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How the W126 Ozone

Exposure Index was Developed

A fundamental principle is that higher hourly average ozone concentrations should be weighted more than middle and lower values when assessing human and environmental effects. This principle is based on the published results that were developed independently of any specific exposure and dose metric (see Section 2 of Lefohn et al., 2018 for further discussion). In 1985, based on important biological results published in the peer-reviewed literature, A.S. Lefohn proposed the use of the W126 ozone exposure index for predicting vegetation effects. The W126 index is a cumulative exposure index that focuses on the higher hourly average concentrations, while retaining the mid- and lower-level values. By applying a continuous weighting, the W126 index has the advantage of not utilizing an artificial "threshold." Any index (either exposure or dose) that attempts to link ozone with vegetation injury and or damage must at a minimum agree with the underlying experimental and empirical extensive results published in the peer-reviewed literature that the higher hourly average ozone concentrations should be provided greater weighting than the mid and lower values. If an index fails to confirm these underlying experimental and empirical published results, then it fails to adhere to the fundamental principle described above.

The cumulative W126 exposure index uses a sigmoidally weighted function (i.e., "S" shaped curve) as described by Lefohn and Runeckles (1987) and Lefohn et al. (1988). The W126 index is a cumulative exposure index and not an "average" value. As indicated above, it is a biologically based index, which is supported by research results (i.e., under both experimental and ambient conditions) that show that the higher hourly average ozone concentrations should be weighted greater than the mid- and lower-level values. The W126 index is accumulated over a specified time period.

The W126 cumulative exposure was described and used in the EPA's Ozone Criteria Documents (EPA, 1996, 2006a), as well as EPA's Integrated Assessment Document (EPA, 2013). risk documents (EPA, 2014a), and policy documents (EPA, 2014b) for both characterizing ozone trends and relating vegetation yield reduction losses with ozone exposure. To determine the W126 index, the sigmoidal weighting value at a specific concentration is multiplied by the concentration and then summed over all concentrations. The sigmoidal weighting function is of the form:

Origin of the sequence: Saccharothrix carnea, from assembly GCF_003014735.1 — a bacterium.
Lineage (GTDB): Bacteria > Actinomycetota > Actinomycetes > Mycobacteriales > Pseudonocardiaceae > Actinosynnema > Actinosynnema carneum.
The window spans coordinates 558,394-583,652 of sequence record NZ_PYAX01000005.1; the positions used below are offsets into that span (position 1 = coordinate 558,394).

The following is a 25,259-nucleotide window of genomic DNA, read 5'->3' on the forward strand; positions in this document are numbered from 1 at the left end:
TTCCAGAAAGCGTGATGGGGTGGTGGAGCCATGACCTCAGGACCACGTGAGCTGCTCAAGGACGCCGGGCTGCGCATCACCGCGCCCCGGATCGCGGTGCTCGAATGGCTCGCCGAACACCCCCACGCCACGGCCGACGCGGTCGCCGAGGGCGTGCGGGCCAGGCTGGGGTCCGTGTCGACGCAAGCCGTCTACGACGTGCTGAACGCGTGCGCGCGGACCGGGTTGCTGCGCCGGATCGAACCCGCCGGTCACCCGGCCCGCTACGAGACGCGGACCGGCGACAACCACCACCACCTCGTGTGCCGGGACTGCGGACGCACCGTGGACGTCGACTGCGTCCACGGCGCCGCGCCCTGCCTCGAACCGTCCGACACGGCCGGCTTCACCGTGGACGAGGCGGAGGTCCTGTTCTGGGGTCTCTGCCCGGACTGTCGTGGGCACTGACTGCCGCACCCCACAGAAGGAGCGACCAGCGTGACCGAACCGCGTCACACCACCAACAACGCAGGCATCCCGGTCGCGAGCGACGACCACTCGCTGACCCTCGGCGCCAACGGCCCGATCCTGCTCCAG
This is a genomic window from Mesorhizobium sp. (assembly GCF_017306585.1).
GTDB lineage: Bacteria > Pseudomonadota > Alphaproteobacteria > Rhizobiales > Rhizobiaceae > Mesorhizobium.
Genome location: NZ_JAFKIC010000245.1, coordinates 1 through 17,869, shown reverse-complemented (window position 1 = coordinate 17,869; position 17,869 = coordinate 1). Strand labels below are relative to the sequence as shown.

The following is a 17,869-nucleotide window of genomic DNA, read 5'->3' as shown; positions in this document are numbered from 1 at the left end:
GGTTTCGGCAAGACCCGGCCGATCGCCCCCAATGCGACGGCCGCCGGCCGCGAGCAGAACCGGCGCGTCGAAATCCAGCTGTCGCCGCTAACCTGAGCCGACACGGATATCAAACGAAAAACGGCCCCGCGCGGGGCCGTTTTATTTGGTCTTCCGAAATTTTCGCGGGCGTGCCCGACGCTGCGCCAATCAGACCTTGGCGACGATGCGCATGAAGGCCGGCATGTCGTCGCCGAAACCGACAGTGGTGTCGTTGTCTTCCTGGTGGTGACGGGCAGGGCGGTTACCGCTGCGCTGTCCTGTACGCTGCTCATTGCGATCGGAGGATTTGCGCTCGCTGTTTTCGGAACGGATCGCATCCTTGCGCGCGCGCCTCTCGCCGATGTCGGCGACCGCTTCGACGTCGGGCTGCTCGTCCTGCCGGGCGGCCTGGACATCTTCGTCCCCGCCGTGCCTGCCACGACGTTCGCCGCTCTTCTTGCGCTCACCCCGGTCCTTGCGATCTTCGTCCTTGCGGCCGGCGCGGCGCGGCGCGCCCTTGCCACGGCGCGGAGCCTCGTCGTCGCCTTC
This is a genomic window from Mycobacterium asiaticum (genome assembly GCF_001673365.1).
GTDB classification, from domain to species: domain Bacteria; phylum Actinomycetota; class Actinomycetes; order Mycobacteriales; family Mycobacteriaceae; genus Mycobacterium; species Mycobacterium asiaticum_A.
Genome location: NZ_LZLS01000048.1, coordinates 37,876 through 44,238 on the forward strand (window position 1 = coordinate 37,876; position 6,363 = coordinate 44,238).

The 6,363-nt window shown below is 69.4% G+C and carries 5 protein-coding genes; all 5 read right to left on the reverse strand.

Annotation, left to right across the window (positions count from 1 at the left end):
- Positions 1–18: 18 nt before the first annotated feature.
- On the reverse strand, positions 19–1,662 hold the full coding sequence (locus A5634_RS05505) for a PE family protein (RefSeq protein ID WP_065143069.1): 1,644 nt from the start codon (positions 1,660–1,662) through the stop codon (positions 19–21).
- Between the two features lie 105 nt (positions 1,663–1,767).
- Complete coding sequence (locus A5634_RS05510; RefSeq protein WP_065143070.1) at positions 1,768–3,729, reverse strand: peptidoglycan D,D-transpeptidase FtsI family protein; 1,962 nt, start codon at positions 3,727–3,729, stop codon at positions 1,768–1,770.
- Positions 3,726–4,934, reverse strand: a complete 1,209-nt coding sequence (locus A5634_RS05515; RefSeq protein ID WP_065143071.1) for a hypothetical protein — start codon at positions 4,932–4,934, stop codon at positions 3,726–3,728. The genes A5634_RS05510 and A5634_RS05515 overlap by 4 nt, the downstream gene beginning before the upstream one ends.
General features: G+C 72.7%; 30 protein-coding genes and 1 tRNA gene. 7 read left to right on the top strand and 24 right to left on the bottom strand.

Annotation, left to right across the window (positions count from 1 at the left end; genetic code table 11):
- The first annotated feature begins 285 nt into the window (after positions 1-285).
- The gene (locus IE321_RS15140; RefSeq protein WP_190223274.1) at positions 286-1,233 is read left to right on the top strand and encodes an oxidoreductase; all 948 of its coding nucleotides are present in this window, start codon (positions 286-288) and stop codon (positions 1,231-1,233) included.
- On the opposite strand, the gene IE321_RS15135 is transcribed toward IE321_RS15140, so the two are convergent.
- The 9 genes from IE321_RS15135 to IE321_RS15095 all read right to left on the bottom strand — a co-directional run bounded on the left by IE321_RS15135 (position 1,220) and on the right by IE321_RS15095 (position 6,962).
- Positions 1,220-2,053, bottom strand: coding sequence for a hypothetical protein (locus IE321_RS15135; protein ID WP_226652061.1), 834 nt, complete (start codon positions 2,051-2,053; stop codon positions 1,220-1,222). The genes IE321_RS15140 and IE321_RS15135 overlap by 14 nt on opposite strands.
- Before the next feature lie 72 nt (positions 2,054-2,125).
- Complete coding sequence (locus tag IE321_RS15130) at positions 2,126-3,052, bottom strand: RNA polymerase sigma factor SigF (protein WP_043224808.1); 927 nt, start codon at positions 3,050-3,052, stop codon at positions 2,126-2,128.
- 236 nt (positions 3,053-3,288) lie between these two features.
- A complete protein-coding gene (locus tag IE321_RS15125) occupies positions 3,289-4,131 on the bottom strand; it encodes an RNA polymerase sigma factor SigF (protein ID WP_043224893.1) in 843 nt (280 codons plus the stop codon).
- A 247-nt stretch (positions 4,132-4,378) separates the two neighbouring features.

where: M and A are arbitrary positive constants

wi = weighting factor for concentration ci

ci = concentration i (in ppm)

The positive constants M and A are 4403 and 126 ppm-1, respectively. Their values were subjectively determined to develop a weighting function that (1) focused on hourly average concentrations as low as 0.04 ppm, (2) had an inflection point near 0.065 ppm, and (3) had an equal weighting of 1 for hourly average concentrations at approximately 0.10 ppm and above.

The name for the W126 exposure index was derived from the following:

"W" was associated with the word "weighted" and;

The number "126" was associated with the 126 value of the constant "A" in the W126 equation (see above).

For more information on the uses of the index, please visit our publications web page for specific citations to the peer-reviewed literature. Reading the critical review paper by Musselman et al. (2006) is a good place to start. In addition, the important publication by Heath et al. (2009) is an excellent contribution that focuses on explaining why the higher hourly average ozone concentrations (i.e., peaks) should be provided greater weight than the mid- and lower-level concentrations for assessing vegetation effects. The publication discusses the linkage of the temporal variability of apoplastic ascorbate with the diurnal variability of defense mechanisms in plants and compares this variability with daily maximum ozone concentration and diurnal uptake and entry of ozone into the plant through stomata. The paper integrates the three processes (i.e., uptake, ozone exposure, and defense) and provides evidence that supports the application of nonlinearity in vegetation responses to ozone exposures and dose. One of the keys to nonlinearity is the out-of-phase relationship among the three processes. The W126 ozone index focuses on this nonlinearity for assessing vegetation impacts. Again, the publications web page is a good place in which to start your reading.